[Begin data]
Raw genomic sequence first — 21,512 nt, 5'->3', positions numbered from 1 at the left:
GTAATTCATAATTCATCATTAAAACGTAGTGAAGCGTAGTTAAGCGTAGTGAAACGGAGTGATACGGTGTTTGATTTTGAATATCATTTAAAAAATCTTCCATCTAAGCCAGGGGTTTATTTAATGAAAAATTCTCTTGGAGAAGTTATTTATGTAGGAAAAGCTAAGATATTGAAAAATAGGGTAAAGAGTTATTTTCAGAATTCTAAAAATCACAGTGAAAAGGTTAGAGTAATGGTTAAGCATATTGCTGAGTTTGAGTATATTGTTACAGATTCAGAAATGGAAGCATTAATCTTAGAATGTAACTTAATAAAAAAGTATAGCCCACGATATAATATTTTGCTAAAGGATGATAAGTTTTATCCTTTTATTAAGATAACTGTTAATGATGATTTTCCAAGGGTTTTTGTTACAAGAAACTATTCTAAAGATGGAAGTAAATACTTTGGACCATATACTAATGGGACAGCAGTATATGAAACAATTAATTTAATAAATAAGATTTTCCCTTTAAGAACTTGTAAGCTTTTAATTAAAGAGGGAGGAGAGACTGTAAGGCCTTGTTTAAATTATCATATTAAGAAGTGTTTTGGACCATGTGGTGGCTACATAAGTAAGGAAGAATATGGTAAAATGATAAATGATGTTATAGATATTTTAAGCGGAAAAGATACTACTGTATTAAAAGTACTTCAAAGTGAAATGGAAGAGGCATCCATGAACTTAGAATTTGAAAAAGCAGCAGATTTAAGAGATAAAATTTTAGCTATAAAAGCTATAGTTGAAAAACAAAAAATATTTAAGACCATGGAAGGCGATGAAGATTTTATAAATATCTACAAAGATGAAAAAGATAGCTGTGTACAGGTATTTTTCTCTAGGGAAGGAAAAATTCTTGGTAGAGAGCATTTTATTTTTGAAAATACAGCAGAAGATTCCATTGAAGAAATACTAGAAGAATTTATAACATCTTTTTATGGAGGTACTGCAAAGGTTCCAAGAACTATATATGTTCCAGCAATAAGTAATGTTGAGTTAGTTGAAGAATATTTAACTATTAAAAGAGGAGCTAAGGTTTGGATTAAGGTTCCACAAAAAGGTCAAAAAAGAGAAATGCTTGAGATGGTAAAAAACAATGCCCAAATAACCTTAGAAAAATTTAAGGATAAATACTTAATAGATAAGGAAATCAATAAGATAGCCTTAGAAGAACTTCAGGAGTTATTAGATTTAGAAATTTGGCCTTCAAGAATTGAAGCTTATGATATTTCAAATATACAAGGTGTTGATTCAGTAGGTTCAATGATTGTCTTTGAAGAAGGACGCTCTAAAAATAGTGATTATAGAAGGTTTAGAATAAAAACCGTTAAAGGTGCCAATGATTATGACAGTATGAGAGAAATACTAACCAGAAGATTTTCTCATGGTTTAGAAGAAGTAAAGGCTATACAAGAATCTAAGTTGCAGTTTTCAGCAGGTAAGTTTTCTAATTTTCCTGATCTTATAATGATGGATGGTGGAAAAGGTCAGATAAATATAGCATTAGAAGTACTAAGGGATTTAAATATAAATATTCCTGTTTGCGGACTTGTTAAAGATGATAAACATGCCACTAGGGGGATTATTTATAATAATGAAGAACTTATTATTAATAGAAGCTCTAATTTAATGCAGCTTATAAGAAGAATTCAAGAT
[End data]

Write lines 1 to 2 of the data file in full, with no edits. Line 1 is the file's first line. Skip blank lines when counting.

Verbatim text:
Raw genomic sequence first — 21,512 nt, 5'->3', positions numbered from 1 at the left:
GTAATTCATAATTCATCATTAAAACGTAGTGAAGCGTAGTTAAGCGTAGTGAAACGGAGTGATACGGTGTTTGATTTTGAATATCATTTAAAAAATCTTCCATCTAAGCCAGGGGTTTATTTAATGAAAAATTCTCTTGGAGAAGTTATTTATGTAGGAAAAGCTAAGATATTGAAAAATAGGGTAAAGAGTTATTTTCAGAATTCTAAAAATCACAGTGAAAAGGTTAGAGTAATGGTTAAGCATATTGCTGAGTTTGAGTATATTGTTACAGATTCAGAAATGGAAGCATTAATCTTAGAATGTAACTTAATAAAAAAGTATAGCCCACGATATAATATTTTGCTAAAGGATGATAAGTTTTATCCTTTTATTAAGATAACTGTTAATGATGATTTTCCAAGGGTTTTTGTTACAAGAAACTATTCTAAAGATGGAAGTAAATACTTTGGACCATATACTAATGGGACAGCAGTATATGAAACAATTAATTTAATAAATAAGATTTTCCCTTTAAGAACTTGTAAGCTTTTAATTAAAGAGGGAGGAGAGACTGTAAGGCCTTGTTTAAATTATCATATTAAGAAGTGTTTTGGACCATGTGGTGGCTACATAAGTAAGGAAGAATATGGTAAAATGATAAATGATGTTATAGATATTTTAAGCGGAAAAGATACTACTGTATTAAAAGTACTTCAAAGTGAAATGGAAGAGGCATCCATGAACTTAGAATTTGAAAAAGCAGCAGATTTAAGAGATAAAATTTTAGCTATAAAAGCTATAGTTGAAAAACAAAAAATATTTAAGACCATGGAAGGCGATGAAGATTTTATAAATATCTACAAAGATGAAAAAGATAGCTGTGTACAGGTATTTTTCTCTAGGGAAGGAAAAATTCTTGGTAGAGAGCATTTTATTTTTGAAAATACAGCAGAAGATTCCATTGAAGAAATACTAGAAGAATTTATAACATCTTTTTATGGAGGTACTGCAAAGGTTCCAAGAACTATATATGTTCCAGCAATAAGTAATGTTGAGTTAGTTGAAGAATATTTAACTATTAAAAGAGGAGCTAAGGTTTGGATTAAGGTTCCACAAAAAGGTCAAAAAAGAGAAATGCTTGAGATGGTAAAAAACAATGCCCAAATAACCTTAGAAAAATTTAAGGATAAATACTTAATAGATAAGGAAATCAATAAGATAGCCTTAGAAGAACTTCAGGAGTTATTAGATTTAGAAATTTGGCCTTCAAGAATTGAAGCTTATGATATTTCAAATATACAAGGTGTTGATTCAGTAGGTTCAATGATTGTCTTTGAAGAAGGACGCTCTAAAAATAGTGATTATAGAAGGTTTAGAATAAAAACCGTTAAAGGTGCCAATGATTATGACAGTATGAGAGAAATACTAACCAGAAGATTTTCTCATGGTTTAGAAGAAGTAAAGGCTATACAAGAATCTAAGTTGCAGTTTTCAGCAGGTAAGTTTTCTAATTTTCCTGATCTTATAATGATGGATGGTGGAAAAGGTCAGATAAATATAGCATTAGAAGTACTAAGGGATTTAAATATAAATATTCCTGTTTGCGGACTTGTTAAAGATGATAAACATGCCACTAGGGGGATTATTTATAATAATGAAGAACTTATTATTAATAGAAGCTCTAATTTAATGCAGCTTATAAGAAGAATTCAAGAT